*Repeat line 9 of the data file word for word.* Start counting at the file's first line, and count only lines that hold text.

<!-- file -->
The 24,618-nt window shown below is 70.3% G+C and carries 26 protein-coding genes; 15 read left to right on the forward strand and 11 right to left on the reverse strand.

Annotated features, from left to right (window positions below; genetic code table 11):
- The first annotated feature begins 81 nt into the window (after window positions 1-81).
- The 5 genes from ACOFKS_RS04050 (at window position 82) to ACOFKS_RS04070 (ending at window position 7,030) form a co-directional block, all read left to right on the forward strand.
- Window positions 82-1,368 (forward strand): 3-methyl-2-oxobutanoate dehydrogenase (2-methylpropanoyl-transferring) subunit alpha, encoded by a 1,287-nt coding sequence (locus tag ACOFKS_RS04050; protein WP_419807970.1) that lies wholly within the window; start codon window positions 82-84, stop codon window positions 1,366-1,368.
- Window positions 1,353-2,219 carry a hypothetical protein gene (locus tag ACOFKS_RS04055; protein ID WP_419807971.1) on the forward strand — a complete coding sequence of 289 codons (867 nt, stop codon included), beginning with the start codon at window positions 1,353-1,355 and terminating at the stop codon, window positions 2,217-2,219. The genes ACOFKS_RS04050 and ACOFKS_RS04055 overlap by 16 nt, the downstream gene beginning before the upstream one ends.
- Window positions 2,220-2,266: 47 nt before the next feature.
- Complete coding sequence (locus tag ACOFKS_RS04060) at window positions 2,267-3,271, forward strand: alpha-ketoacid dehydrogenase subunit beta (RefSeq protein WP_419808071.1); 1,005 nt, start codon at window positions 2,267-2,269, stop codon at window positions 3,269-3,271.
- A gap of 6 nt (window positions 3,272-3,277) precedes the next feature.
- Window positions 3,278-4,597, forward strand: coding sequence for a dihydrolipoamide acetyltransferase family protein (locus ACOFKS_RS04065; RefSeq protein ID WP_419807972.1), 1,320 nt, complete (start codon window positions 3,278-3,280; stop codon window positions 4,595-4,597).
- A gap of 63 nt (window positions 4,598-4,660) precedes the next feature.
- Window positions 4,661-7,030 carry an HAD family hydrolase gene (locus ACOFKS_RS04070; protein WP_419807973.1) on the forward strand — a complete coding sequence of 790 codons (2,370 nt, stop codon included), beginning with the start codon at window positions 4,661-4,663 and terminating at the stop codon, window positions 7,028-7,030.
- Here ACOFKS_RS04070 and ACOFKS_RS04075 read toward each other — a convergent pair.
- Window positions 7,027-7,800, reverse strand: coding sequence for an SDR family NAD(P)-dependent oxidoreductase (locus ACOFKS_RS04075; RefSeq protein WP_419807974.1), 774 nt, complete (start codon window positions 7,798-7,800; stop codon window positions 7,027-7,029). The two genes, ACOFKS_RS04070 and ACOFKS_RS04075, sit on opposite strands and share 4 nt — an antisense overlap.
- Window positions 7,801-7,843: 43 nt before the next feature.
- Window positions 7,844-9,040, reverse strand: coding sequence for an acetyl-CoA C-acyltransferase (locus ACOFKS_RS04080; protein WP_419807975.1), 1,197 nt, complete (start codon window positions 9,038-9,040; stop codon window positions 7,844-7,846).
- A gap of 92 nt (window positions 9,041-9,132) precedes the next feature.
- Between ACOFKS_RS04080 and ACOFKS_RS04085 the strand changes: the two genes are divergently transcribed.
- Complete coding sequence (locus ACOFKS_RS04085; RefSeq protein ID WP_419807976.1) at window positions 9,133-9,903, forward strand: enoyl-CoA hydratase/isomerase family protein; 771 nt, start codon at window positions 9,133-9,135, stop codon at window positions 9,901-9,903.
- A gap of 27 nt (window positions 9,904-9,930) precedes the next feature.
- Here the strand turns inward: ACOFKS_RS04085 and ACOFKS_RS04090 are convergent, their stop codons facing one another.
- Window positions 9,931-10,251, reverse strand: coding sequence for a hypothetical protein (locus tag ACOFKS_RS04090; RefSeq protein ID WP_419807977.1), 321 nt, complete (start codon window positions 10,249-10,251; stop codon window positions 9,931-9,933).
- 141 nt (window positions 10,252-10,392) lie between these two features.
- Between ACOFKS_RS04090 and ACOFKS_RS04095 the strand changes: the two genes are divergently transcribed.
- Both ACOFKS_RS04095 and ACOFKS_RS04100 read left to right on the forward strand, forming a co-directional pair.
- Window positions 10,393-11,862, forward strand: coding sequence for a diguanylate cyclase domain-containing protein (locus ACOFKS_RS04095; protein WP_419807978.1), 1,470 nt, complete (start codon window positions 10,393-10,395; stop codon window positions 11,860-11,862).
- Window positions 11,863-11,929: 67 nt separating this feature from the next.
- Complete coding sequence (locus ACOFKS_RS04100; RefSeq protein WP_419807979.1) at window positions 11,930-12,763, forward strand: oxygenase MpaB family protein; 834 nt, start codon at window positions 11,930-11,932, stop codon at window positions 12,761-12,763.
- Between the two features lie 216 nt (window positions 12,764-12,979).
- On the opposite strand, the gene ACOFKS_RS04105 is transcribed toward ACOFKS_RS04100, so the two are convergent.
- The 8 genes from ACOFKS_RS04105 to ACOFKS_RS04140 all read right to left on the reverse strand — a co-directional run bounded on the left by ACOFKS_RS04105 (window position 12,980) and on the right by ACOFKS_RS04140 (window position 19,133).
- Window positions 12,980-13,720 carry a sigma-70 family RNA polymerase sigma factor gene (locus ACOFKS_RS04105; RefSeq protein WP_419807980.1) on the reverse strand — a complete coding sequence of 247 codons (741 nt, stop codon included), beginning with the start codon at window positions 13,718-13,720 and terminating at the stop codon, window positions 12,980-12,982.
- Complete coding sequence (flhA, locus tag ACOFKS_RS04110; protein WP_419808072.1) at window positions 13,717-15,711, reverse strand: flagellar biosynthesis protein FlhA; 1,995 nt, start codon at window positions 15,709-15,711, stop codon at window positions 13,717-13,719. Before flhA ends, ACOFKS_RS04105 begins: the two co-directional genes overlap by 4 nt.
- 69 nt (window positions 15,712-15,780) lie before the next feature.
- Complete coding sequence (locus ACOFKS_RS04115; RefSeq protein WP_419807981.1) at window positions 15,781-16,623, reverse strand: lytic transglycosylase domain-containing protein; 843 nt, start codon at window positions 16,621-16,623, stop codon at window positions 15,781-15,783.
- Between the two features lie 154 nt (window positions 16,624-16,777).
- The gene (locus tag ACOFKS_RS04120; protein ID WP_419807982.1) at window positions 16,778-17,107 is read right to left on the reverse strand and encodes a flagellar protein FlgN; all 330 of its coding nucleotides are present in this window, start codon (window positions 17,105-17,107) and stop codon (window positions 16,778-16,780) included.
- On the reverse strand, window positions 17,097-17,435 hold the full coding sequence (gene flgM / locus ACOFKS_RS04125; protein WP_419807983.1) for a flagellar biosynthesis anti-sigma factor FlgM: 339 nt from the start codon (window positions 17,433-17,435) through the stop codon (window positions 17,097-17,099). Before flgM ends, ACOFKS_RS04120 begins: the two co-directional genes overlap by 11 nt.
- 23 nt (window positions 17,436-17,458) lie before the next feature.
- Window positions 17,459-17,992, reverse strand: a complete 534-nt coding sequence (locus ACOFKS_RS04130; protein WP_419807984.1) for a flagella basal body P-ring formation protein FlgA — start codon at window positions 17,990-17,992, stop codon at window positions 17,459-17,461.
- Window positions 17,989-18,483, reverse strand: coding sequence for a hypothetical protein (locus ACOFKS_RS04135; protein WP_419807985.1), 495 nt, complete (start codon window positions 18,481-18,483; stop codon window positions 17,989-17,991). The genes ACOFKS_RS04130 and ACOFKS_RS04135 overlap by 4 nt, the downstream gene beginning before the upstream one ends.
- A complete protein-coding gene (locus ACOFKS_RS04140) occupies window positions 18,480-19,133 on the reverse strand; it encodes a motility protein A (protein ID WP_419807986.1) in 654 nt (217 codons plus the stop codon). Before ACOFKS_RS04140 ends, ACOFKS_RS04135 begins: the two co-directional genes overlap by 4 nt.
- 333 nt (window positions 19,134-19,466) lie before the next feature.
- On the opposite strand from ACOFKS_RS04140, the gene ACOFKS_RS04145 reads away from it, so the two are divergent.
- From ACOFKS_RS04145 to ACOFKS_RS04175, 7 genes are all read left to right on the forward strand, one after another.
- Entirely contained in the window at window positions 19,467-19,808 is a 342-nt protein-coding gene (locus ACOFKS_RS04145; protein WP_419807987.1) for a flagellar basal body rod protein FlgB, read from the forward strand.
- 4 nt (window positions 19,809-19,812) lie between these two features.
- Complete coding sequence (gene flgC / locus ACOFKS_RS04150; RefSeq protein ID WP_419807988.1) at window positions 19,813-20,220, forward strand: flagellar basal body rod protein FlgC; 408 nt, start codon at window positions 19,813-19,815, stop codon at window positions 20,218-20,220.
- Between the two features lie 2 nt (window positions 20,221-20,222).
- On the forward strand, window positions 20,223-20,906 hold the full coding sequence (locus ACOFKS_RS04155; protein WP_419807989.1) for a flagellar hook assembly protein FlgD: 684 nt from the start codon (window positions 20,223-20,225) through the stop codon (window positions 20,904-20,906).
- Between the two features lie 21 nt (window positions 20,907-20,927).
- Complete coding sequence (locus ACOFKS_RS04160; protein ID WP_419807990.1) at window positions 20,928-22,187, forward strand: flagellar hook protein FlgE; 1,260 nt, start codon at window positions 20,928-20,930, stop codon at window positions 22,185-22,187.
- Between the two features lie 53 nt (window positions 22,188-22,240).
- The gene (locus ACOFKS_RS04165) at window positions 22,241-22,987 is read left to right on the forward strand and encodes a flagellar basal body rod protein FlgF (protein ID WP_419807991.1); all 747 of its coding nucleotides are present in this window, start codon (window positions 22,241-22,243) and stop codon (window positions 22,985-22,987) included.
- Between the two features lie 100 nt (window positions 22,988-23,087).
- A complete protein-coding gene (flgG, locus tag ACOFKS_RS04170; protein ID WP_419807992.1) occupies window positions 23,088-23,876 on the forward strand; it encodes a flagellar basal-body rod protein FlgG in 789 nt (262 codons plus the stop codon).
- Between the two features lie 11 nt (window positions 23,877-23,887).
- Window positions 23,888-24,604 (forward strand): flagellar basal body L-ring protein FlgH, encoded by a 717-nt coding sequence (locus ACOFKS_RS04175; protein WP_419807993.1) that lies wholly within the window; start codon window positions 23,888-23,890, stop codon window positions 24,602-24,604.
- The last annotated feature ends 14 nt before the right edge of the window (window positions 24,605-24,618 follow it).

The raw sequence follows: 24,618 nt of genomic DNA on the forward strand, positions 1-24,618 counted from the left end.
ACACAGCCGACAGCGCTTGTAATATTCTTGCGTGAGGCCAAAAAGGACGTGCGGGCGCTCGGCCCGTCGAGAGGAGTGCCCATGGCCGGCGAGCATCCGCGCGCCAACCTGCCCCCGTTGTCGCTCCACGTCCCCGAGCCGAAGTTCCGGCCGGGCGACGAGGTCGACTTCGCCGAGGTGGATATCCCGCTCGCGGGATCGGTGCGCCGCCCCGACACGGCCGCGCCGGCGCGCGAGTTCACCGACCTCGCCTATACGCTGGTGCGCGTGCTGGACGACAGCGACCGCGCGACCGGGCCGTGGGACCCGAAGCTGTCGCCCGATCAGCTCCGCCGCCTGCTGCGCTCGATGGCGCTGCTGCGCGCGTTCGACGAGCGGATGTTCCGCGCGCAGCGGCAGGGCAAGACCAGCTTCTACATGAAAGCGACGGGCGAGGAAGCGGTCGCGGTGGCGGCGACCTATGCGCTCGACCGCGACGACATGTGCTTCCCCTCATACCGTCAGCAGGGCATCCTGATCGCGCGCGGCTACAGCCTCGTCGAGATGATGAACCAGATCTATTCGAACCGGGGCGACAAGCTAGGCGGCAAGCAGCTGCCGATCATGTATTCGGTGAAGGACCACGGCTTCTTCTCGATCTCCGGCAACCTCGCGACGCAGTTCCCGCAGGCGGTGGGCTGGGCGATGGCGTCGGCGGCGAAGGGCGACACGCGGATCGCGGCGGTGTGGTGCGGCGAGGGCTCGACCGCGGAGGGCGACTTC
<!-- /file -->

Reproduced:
- A gap of 6 nt (window positions 3,272-3,277) precedes the next feature.